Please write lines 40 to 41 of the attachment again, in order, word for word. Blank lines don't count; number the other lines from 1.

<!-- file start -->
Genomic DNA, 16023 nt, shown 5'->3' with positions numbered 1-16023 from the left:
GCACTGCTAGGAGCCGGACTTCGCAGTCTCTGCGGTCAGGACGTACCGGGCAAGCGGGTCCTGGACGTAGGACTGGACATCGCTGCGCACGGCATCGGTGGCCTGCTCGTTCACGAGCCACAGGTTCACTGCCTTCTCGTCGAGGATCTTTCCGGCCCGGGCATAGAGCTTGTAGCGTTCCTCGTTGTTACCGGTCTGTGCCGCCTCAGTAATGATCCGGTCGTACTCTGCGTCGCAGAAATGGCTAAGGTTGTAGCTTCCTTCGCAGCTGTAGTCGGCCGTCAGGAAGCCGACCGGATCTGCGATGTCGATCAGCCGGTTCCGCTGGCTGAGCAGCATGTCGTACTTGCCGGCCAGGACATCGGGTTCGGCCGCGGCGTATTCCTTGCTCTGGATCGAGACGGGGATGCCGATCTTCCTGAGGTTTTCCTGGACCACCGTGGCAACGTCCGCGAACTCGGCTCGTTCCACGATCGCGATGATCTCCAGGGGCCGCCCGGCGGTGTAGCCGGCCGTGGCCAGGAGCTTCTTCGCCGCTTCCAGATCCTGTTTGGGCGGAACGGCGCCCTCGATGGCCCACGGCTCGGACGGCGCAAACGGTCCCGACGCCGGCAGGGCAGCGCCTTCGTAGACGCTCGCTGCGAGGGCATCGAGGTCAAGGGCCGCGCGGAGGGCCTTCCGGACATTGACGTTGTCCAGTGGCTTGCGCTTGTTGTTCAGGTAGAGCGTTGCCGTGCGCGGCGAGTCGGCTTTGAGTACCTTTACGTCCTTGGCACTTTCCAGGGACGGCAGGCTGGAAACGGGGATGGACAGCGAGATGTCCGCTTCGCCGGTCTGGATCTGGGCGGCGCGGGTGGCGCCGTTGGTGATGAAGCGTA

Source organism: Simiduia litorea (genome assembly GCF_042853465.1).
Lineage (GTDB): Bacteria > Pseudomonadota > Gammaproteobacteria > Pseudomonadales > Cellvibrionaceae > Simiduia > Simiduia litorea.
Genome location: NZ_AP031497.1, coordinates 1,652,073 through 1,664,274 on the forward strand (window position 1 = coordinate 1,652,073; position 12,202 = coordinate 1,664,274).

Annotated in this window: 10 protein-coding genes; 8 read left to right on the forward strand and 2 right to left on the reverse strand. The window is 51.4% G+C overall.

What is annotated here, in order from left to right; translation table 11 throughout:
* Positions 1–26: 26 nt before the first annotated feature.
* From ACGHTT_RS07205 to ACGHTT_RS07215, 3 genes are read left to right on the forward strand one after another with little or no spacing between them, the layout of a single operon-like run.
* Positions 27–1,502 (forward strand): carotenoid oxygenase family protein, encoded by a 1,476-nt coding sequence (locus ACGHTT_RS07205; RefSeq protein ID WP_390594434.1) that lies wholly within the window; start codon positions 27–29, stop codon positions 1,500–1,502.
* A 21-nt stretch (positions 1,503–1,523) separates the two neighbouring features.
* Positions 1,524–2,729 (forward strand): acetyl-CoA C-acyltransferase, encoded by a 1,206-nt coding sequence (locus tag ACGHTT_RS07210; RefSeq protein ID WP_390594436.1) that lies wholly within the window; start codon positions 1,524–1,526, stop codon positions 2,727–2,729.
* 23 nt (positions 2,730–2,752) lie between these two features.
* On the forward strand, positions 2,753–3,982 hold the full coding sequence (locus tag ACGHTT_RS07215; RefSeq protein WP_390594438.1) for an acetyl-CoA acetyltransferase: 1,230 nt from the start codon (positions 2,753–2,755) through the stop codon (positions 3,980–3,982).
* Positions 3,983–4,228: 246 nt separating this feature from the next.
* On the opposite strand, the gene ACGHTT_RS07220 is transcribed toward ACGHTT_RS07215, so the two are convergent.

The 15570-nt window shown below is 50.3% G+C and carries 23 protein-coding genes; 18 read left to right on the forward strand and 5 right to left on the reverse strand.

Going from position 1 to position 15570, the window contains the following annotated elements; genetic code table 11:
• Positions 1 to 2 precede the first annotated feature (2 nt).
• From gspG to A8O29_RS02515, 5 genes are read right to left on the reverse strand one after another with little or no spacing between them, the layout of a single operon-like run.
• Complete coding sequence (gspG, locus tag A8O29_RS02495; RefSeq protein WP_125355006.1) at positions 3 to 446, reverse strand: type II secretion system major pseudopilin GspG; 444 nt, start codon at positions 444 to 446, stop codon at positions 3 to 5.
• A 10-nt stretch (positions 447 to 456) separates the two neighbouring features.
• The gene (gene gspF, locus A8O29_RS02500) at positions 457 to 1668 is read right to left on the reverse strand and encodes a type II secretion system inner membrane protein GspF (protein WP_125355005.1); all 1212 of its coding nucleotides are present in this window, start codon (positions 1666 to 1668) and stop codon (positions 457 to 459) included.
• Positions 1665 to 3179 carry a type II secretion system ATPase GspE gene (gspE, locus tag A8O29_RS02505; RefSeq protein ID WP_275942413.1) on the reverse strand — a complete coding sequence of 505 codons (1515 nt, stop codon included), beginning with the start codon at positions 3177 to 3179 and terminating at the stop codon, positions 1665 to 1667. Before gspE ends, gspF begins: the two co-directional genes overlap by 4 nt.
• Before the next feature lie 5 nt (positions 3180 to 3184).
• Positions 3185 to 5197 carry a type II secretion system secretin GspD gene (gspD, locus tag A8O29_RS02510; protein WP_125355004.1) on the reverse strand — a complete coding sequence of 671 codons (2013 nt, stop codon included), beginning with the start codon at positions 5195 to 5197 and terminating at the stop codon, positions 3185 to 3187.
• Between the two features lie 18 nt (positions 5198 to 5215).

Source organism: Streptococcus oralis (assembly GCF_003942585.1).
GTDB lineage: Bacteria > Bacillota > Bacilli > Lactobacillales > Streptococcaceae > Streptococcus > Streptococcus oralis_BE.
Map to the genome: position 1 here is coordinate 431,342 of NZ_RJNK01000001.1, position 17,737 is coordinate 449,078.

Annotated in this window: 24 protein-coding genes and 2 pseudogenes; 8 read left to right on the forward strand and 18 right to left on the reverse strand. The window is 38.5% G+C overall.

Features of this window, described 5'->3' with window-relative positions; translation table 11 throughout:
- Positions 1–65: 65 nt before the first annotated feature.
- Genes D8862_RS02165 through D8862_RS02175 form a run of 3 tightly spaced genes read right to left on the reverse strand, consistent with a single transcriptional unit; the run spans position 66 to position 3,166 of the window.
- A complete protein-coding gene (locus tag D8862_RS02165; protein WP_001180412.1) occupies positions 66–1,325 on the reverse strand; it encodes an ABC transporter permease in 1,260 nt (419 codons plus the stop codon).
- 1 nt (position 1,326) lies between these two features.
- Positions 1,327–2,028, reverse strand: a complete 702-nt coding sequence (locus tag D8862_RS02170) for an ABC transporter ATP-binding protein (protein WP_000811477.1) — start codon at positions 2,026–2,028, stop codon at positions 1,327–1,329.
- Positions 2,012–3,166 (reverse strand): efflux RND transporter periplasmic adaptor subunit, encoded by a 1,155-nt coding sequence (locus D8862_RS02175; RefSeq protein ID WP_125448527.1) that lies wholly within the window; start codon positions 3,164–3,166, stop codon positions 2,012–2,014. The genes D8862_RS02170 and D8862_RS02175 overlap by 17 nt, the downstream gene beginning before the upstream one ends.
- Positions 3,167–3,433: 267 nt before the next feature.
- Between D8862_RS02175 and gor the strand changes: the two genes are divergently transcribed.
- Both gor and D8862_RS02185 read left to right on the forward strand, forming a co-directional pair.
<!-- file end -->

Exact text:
- Between D8862_RS02175 and gor the strand changes: the two genes are divergently transcribed.
- Both gor and D8862_RS02185 read left to right on the forward strand, forming a co-directional pair.